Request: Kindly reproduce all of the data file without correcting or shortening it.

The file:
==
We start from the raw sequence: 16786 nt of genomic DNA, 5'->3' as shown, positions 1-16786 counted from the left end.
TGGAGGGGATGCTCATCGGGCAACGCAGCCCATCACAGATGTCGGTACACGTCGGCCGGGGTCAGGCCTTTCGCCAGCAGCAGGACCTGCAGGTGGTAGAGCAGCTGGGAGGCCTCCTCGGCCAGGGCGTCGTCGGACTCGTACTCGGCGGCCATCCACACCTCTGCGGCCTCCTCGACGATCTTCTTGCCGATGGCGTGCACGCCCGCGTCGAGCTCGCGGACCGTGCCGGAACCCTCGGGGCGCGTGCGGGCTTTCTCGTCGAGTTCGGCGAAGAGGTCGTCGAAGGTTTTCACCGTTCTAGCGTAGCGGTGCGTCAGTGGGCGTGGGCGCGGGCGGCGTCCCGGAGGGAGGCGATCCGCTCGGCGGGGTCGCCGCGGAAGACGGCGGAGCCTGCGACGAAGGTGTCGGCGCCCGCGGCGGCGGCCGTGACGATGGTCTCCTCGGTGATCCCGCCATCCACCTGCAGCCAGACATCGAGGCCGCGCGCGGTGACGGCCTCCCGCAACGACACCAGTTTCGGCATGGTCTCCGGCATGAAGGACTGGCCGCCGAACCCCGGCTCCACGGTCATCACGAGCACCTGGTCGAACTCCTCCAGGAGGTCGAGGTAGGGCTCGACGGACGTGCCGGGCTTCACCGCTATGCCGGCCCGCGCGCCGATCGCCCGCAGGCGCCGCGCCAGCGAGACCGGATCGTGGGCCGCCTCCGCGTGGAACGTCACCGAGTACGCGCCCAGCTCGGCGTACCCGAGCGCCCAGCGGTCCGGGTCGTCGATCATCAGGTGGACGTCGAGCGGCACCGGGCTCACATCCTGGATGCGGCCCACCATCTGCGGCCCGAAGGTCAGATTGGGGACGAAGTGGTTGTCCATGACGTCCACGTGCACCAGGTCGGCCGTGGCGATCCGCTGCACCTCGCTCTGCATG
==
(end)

We start from the raw sequence: 16786 nt of genomic DNA, 5'->3' as shown, positions 1-16786 counted from the left end.
TGGAGGGGATGCTCATCGGGCAACGCAGCCCATCACAGATGTCGGTACACGTCGGCCGGGGTCAGGCCTTTCGCCAGCAGCAGGACCTGCAGGTGGTAGAGCAGCTGGGAGGCCTCCTCGGCCAGGGCGTCGTCGGACTCGTACTCGGCGGCCATCCACACCTCTGCGGCCTCCTCGACGATCTTCTTGCCGATGGCGTGCACGCCCGCGTCGAGCTCGCGGACCGTGCCGGAACCCTCGGGGCGCGTGCGGGCTTTCTCGTCGAGTTCGGCGAAGAGGTCGTCGAAGGTTTTCACCGTTCTAGCGTAGCGGTGCGTCAGTGGGCGTGGGCGCGGGCGGCGTCCCGGAGGGAGGCGATCCGCTCGGCGGGGTCGCCGCGGAAGACGGCGGAGCCTGCGACGAAGGTGTCGGCGCCCGCGGCGGCGGCCGTGACGATGGTCTCCTCGGTGATCCCGCCATCCACCTGCAGCCAGACATCGAGGCCGCGCGCGGTGACGGCCTCCCGCAACGACACCAGTTTCGGCATGGTCTCCGGCATGAAGGACTGGCCGCCGAACCCCGGCTCCACGGTCATCACGAGCACCTGGTCGAACTCCTCCAGGAGGTCGAGGTAGGGCTCGACGGACGTGCCGGGCTTCACCGCTATGCCGGCCCGCGCGCCGATCGCCCGCAGGCGCCGCGCCAGCGAGACCGGATCGTGGGCCGCCTCCGCGTGGAACGTCACCGAGTACGCGCCCAGCTCGGCGTACCCGAGCGCCCAGCGGTCCGGGTCGTCGATCATCAGGTGGACGTCGAGCGGCACCGGGCTCACATCCTGGATGCGGCCCACCATCTGCGGCCCGAAGGTCAGATTGGGGACGAAGTGGTTGTCCATGACGTCCACGTGCACCAGGTCGGCCGTGGCGATCCGCTGCACCTCGCTCTGCATG